Generally we elect to treat a patient’s psychiatric symptoms in an attempt to optimize decisional capacity so that he can engage in his own decision-making to the fullest possible extent. However, this case raises the question of whether a patient with a severe and refractory mental illness exacerbated by acute delirium could be expected to recover enough to make an informed decision and to participate successfully in both a short- and long-term plan of care. Certainly he has repeatedly pulled out drains, lines, and feeding tubes, seeming to indicate a refusal of care. Yet he also vacillates, at times asking for aggressive medical care. However, for this or any patient, treatment over objection with physical and chemical restraints is not a viable, long-term solution. Thus, it would be ethically appropriate to limit aggressive interventions and institute a plan of comfort care.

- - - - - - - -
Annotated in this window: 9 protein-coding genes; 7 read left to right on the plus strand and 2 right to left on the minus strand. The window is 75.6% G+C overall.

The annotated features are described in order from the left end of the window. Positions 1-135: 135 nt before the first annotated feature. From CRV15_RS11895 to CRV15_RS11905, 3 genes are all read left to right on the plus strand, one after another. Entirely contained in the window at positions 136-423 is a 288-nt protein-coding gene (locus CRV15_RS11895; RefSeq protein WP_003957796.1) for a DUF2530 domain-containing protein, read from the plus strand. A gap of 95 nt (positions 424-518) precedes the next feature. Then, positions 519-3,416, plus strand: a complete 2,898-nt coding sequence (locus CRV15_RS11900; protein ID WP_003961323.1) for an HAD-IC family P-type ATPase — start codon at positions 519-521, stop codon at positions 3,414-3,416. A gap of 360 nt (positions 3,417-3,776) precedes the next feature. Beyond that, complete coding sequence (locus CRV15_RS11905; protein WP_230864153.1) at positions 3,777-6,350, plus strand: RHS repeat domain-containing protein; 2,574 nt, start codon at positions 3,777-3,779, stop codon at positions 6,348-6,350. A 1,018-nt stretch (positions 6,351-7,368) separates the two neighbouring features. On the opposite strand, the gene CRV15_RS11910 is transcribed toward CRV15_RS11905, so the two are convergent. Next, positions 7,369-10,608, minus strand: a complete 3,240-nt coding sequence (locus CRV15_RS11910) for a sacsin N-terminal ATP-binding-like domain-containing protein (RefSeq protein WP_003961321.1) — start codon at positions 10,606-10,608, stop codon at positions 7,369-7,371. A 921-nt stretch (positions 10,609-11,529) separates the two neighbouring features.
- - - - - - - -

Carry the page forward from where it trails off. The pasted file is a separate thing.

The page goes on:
Indeed, out of respect for a patient’s autonomy, the least restrictive measures to provide safe and effective healthcare are required. The frequent use of restraints is traumatic for patients and often leads to moral distress among team members. A patient’s ongoing vacillation between care plans distresses providers and family members alike. Ultimately, a CCT approach fosters a strong, cohesive team in which members can consult and support one another. Thus, not only can patient care and patient/family understanding improve with this approach, but the wellbeing of multidisciplinary providers can benefit as well.